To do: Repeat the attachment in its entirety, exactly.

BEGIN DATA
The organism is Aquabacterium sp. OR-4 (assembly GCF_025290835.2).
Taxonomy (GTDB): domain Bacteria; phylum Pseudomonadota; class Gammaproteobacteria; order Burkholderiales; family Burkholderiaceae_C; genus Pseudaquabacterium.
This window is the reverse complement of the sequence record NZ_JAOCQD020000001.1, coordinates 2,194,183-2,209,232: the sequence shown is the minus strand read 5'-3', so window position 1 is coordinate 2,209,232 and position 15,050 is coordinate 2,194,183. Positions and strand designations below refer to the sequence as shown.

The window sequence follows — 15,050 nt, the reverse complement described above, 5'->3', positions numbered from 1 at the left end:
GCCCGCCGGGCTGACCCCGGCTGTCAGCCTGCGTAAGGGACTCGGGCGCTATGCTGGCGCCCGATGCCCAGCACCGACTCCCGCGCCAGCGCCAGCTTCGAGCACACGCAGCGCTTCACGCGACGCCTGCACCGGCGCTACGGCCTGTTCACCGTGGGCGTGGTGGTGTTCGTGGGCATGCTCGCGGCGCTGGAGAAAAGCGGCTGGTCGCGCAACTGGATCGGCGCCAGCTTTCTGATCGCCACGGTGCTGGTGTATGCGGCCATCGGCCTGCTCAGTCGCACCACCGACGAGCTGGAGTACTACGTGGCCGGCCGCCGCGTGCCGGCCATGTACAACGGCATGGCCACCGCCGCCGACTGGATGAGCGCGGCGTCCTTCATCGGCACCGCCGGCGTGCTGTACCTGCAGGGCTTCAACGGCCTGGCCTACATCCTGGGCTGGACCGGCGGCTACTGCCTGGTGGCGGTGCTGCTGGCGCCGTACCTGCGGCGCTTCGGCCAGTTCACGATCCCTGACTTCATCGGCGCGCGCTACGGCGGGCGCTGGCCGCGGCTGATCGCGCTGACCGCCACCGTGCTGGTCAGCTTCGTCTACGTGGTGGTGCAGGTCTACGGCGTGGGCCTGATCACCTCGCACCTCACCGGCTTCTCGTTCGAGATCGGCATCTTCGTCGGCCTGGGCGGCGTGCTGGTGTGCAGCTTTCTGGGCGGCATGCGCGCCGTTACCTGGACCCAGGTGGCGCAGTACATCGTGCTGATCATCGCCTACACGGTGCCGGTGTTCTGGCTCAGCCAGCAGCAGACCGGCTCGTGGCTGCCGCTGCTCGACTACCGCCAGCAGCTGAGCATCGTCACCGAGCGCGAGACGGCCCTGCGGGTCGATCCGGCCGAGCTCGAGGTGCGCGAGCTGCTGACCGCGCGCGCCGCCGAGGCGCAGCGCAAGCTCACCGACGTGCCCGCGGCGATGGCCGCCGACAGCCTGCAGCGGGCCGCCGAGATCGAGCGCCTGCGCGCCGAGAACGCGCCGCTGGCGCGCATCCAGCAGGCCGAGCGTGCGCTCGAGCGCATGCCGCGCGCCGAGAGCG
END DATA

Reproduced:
The organism is Aquabacterium sp. OR-4 (assembly GCF_025290835.2).
Taxonomy (GTDB): domain Bacteria; phylum Pseudomonadota; class Gammaproteobacteria; order Burkholderiales; family Burkholderiaceae_C; genus Pseudaquabacterium.
This window is the reverse complement of the sequence record NZ_JAOCQD020000001.1, coordinates 2,194,183-2,209,232: the sequence shown is the minus strand read 5'-3', so window position 1 is coordinate 2,209,232 and position 15,050 is coordinate 2,194,183. Positions and strand designations below refer to the sequence as shown.

The window sequence follows — 15,050 nt, the reverse complement described above, 5'->3', positions numbered from 1 at the left end:
GCCCGCCGGGCTGACCCCGGCTGTCAGCCTGCGTAAGGGACTCGGGCGCTATGCTGGCGCCCGATGCCCAGCACCGACTCCCGCGCCAGCGCCAGCTTCGAGCACACGCAGCGCTTCACGCGACGCCTGCACCGGCGCTACGGCCTGTTCACCGTGGGCGTGGTGGTGTTCGTGGGCATGCTCGCGGCGCTGGAGAAAAGCGGCTGGTCGCGCAACTGGATCGGCGCCAGCTTTCTGATCGCCACGGTGCTGGTGTATGCGGCCATCGGCCTGCTCAGTCGCACCACCGACGAGCTGGAGTACTACGTGGCCGGCCGCCGCGTGCCGGCCATGTACAACGGCATGGCCACCGCCGCCGACTGGATGAGCGCGGCGTCCTTCATCGGCACCGCCGGCGTGCTGTACCTGCAGGGCTTCAACGGCCTGGCCTACATCCTGGGCTGGACCGGCGGCTACTGCCTGGTGGCGGTGCTGCTGGCGCCGTACCTGCGGCGCTTCGGCCAGTTCACGATCCCTGACTTCATCGGCGCGCGCTACGGCGGGCGCTGGCCGCGGCTGATCGCGCTGACCGCCACCGTGCTGGTCAGCTTCGTCTACGTGGTGGTGCAGGTCTACGGCGTGGGCCTGATCACCTCGCACCTCACCGGCTTCTCGTTCGAGATCGGCATCTTCGTCGGCCTGGGCGGCGTGCTGGTGTGCAGCTTTCTGGGCGGCATGCGCGCCGTTACCTGGACCCAGGTGGCGCAGTACATCGTGCTGATCATCGCCTACACGGTGCCGGTGTTCTGGCTCAGCCAGCAGCAGACCGGCTCGTGGCTGCCGCTGCTCGACTACCGCCAGCAGCTGAGCATCGTCACCGAGCGCGAGACGGCCCTGCGGGTCGATCCGGCCGAGCTCGAGGTGCGCGAGCTGCTGACCGCGCGCGCCGCCGAGGCGCAGCGCAAGCTCACCGACGTGCCCGCGGCGATGGCCGCCGACAGCCTGCAGCGGGCCGCCGAGATCGAGCGCCTGCGCGCCGAGAACGCGCCGCTGGCGCGCATCCAGCAGGCCGAGCGTGCGCTCGAGCGCATGCCGCGCGCCGAGAGCG